On Monday morning, startling information about our community was released. The results of the American Association of Universities’ Campus Sexual Climate survey have by now been documented, with varying degrees of accuracy, not only by members of our campus but also by national news sources. For some of us, these findings, while disturbing, were not shocking. For others, the sheer existence of sexual violence on our campus was stunning.
And as Yalies do, we’ve prepared ourselves for the next steps. How do we turn this data into action? How do we transform numbers that induce grief into change? The problem is evident: Members of our community are being treated without respect. Where do we go from here? What must we change? I think we all can imagine that these statistics will be the starting point for serious discussions over the next few days, weeks, months. With any luck at all, they’ll finally add even greater urgency to the muted conversations that have already been happening for decades.
While I don’t know the answers to those questions, I do know that they come from a desire to build a campus culture of kindness and respect — that they come from compassion. As such, I think it’s important to remember that as our community comes to terms with what these numbers mean, self care is important. As we have these important conversations, we must do so with the overarching theme of kindness. Check in with your friends, make a cup of tea, snuggle in your favorite sweater, take care of yourself. These dialogues are so important, but especially for those of us whose lives have been touched by these issues, they aren’t always easy.
I also want to remind our community that responding to this survey is more complicated than solving a challenging puzzle to which we now have the pieces. These numbers are staggering, but their vastness also means that in any conversation, there are likely to be people whose lives have been affected by this issue. In the past days alone, we’ve talked about these numbers so often as just numbers — one in four, 34 percent, “vast majority” — but in reality those numbers represent so many of us. We are people who read columns blaming hook-up culture and Overheard at Yale debates about co-ed housing and complaints. We see ourselves in national news outlets where commenters weigh the semantics of “unwanted sexual touching.”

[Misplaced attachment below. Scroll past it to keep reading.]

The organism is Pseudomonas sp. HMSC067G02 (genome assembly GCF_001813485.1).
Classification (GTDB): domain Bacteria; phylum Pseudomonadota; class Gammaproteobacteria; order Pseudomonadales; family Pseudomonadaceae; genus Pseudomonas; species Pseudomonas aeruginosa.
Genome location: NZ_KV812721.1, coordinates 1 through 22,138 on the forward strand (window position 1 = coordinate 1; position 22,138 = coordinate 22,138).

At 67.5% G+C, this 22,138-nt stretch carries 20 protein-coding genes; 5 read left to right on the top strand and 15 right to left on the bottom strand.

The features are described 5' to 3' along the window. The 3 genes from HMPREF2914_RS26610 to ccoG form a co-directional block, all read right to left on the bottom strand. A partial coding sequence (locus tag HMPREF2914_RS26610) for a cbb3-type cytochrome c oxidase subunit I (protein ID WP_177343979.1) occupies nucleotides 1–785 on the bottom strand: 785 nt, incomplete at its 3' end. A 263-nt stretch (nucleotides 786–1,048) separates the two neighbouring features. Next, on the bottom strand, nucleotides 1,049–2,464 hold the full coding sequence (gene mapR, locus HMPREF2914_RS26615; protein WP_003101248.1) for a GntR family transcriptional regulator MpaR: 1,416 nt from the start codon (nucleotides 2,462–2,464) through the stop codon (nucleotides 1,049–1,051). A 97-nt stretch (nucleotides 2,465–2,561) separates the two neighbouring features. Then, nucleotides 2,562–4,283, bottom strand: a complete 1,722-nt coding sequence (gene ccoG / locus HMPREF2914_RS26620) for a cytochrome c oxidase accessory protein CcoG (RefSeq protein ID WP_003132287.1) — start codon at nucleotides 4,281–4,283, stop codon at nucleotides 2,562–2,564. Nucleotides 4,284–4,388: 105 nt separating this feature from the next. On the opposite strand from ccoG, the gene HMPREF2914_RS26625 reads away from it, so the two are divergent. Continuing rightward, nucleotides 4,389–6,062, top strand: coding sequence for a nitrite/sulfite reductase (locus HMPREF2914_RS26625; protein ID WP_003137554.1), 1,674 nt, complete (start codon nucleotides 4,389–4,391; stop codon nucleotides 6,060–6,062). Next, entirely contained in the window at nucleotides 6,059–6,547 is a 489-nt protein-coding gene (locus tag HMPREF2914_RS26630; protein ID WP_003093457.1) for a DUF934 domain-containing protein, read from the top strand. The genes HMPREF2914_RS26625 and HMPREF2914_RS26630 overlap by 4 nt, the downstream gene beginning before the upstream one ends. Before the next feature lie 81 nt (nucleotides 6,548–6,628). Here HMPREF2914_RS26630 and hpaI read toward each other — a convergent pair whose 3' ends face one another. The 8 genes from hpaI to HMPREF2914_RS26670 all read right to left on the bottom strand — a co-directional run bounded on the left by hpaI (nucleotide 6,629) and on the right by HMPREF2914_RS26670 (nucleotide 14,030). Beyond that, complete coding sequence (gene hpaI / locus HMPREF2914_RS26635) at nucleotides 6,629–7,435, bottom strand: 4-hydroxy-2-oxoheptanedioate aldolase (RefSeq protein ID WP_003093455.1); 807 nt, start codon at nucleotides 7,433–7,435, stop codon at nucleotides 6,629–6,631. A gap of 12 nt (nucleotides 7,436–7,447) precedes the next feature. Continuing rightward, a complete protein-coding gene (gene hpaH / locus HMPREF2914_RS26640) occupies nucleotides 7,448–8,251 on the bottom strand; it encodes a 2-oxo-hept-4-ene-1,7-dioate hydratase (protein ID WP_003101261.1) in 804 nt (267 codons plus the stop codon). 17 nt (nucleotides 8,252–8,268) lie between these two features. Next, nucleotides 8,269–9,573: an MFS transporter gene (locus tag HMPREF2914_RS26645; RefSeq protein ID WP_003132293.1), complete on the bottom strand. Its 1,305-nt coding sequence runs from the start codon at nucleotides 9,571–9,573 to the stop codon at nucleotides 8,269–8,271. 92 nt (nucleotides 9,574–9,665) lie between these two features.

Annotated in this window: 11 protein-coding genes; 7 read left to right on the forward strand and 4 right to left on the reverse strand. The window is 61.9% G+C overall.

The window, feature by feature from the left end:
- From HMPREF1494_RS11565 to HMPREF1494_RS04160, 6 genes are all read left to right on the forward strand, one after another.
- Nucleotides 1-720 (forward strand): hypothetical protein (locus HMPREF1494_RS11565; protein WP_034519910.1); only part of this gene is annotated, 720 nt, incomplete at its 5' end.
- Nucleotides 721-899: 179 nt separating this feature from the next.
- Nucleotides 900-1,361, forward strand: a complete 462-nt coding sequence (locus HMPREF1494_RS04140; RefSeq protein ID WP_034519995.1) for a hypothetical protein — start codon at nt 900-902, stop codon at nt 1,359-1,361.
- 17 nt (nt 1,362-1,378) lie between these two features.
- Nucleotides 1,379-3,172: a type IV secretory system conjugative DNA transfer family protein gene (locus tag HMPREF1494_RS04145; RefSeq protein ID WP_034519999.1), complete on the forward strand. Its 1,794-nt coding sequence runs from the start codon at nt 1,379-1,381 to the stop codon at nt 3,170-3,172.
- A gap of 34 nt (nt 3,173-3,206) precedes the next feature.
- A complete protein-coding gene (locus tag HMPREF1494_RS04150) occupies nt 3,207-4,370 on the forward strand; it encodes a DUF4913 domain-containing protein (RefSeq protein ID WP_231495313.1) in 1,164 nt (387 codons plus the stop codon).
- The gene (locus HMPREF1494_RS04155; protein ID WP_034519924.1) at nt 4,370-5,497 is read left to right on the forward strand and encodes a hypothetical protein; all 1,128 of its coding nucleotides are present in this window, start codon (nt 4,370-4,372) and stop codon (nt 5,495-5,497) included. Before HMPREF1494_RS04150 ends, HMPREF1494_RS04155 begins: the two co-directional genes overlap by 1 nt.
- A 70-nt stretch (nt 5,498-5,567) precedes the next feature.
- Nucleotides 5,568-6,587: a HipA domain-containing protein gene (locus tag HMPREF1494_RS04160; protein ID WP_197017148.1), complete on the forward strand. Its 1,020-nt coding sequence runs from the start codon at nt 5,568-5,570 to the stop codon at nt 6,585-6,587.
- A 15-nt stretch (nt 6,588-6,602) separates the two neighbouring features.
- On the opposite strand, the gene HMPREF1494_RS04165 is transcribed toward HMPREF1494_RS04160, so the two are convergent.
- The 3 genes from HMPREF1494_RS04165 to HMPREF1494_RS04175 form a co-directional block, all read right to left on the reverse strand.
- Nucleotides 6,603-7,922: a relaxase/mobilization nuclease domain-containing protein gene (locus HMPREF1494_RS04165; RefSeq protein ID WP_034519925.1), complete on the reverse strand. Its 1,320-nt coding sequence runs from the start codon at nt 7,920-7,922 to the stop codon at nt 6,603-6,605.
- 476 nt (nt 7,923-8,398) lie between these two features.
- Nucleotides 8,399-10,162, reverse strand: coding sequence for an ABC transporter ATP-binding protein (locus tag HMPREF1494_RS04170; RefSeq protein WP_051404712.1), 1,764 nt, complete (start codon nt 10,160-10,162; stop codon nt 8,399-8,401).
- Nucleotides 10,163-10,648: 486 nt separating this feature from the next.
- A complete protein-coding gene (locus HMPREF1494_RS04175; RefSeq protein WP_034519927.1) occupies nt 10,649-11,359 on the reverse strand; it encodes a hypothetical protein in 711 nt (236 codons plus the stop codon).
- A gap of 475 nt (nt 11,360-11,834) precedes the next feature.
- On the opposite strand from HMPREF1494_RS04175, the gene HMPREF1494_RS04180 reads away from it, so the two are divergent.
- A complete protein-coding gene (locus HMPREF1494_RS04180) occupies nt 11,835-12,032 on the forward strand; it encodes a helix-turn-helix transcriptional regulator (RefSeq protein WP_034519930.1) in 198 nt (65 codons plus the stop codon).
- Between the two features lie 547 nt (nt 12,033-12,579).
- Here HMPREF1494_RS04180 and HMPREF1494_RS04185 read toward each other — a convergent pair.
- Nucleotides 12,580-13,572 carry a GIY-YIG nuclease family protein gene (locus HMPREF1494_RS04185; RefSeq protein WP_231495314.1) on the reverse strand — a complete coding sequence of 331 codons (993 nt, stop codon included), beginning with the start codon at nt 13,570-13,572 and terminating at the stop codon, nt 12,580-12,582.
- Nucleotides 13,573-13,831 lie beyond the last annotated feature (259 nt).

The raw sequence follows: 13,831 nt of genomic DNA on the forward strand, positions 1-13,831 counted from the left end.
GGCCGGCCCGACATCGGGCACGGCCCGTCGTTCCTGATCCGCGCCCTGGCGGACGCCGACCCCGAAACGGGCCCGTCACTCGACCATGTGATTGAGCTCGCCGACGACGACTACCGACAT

By we, I don’t mean survivors of violence or those whose loved ones are — I mean we, Yale. We are nonbinary students who are being victimized at stunning rates, we are women of color who are more likely to be assaulted than our white peers, we are offenders: “Friend or acquaintance,” “Stranger,” “Someone I had dated or was intimate with.” We live in “University residence hall/dorm” and frequent “Fraternity or sorority house.” We “did not think it was serious enough to report.”
But we’re also going to class tomorrow, lingering behind to chat after our seminar, staying up late to finish a pset, pretending to forget to attach a paper to an email in order to snag some extra time. We, Yale. Rather than maneuvering ourselves into objective observers remarking on the pros and cons of hooking up or drinking, members of our community need to grapple with the faces behind all of the numbers, big and small, because those faces are our own.
There is a time to begin to wrestle with how we can use these numbers to shape our policies. That time is now. There is a time for reflection on being considerate and kind toward ourselves and the people around us as we embark on a difficult dialogue. That time is now.
Alexa Derman is a sophomore in Berkeley College and the outreach coordinator of the Yale Women’s Center. Contact her at email@example.com .